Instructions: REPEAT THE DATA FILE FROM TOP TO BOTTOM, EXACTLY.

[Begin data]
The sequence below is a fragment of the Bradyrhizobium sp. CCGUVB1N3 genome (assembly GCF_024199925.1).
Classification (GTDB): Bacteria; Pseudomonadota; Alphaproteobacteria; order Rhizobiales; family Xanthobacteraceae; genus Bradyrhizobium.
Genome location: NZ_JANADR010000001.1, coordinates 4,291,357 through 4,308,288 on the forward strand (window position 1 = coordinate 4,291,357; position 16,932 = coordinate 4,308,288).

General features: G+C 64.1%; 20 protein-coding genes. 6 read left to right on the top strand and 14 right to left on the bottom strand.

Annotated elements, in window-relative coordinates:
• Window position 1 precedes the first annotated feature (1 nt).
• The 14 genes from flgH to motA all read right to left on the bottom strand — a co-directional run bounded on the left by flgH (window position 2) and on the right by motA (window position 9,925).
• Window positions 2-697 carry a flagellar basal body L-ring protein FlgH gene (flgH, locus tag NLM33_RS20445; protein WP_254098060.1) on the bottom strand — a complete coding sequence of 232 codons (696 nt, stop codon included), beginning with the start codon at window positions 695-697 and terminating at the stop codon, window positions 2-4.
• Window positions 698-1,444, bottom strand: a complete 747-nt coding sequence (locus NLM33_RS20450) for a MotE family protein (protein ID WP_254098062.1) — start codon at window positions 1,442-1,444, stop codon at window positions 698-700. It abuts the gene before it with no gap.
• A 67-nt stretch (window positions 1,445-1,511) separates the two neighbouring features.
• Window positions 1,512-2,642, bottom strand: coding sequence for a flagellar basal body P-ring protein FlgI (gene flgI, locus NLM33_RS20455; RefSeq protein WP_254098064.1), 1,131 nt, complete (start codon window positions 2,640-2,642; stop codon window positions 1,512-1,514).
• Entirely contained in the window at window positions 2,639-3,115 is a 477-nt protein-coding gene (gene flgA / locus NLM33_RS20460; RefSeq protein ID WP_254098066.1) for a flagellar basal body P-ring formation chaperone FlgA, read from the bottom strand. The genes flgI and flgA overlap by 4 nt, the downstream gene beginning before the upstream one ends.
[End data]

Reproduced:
The sequence below is a fragment of the Bradyrhizobium sp. CCGUVB1N3 genome (assembly GCF_024199925.1).
Classification (GTDB): Bacteria; Pseudomonadota; Alphaproteobacteria; order Rhizobiales; family Xanthobacteraceae; genus Bradyrhizobium.
Genome location: NZ_JANADR010000001.1, coordinates 4,291,357 through 4,308,288 on the forward strand (window position 1 = coordinate 4,291,357; position 16,932 = coordinate 4,308,288).

General features: G+C 64.1%; 20 protein-coding genes. 6 read left to right on the top strand and 14 right to left on the bottom strand.

Annotated elements, in window-relative coordinates:
• Window position 1 precedes the first annotated feature (1 nt).
• The 14 genes from flgH to motA all read right to left on the bottom strand — a co-directional run bounded on the left by flgH (window position 2) and on the right by motA (window position 9,925).
• Window positions 2-697 carry a flagellar basal body L-ring protein FlgH gene (flgH, locus tag NLM33_RS20445; protein WP_254098060.1) on the bottom strand — a complete coding sequence of 232 codons (696 nt, stop codon included), beginning with the start codon at window positions 695-697 and terminating at the stop codon, window positions 2-4.
• Window positions 698-1,444, bottom strand: a complete 747-nt coding sequence (locus NLM33_RS20450) for a MotE family protein (protein ID WP_254098062.1) — start codon at window positions 1,442-1,444, stop codon at window positions 698-700. It abuts the gene before it with no gap.
• A 67-nt stretch (window positions 1,445-1,511) separates the two neighbouring features.
• Window positions 1,512-2,642, bottom strand: coding sequence for a flagellar basal body P-ring protein FlgI (gene flgI, locus NLM33_RS20455; RefSeq protein WP_254098064.1), 1,131 nt, complete (start codon window positions 2,640-2,642; stop codon window positions 1,512-1,514).
• Entirely contained in the window at window positions 2,639-3,115 is a 477-nt protein-coding gene (gene flgA / locus NLM33_RS20460; RefSeq protein ID WP_254098066.1) for a flagellar basal body P-ring formation chaperone FlgA, read from the bottom strand. The genes flgI and flgA overlap by 4 nt, the downstream gene beginning before the upstream one ends.